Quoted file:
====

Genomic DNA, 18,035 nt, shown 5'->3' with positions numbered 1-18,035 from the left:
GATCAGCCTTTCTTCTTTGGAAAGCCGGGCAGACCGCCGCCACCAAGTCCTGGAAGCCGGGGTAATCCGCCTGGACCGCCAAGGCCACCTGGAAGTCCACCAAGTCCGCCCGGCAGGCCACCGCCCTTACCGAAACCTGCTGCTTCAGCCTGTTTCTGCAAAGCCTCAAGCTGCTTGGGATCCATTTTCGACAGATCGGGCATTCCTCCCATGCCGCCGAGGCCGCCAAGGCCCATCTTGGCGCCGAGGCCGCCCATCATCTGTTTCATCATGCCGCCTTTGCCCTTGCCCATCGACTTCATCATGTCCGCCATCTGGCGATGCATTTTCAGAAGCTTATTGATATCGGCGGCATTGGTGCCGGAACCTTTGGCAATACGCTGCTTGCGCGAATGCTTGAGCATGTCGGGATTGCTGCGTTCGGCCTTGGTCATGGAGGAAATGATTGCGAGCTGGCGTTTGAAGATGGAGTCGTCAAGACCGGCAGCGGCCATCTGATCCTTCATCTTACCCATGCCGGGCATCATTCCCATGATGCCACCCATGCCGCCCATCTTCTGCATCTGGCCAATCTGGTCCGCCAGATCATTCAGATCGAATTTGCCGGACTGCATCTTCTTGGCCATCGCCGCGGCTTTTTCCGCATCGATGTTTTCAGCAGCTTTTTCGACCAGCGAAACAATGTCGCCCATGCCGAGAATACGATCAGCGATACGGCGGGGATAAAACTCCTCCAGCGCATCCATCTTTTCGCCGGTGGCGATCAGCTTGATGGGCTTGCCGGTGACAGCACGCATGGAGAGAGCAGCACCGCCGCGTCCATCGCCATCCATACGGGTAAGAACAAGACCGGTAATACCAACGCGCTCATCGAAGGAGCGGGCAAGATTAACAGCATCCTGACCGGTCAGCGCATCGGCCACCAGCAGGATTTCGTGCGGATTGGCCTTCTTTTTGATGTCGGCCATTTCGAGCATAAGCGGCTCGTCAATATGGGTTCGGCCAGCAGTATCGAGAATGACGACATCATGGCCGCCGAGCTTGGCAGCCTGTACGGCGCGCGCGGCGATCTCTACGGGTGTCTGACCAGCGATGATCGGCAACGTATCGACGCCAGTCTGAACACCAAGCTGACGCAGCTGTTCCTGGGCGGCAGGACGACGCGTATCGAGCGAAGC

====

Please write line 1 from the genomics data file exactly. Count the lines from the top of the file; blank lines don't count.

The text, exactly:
Genomic DNA, 18,035 nt, shown 5'->3' with positions numbered 1-18,035 from the left: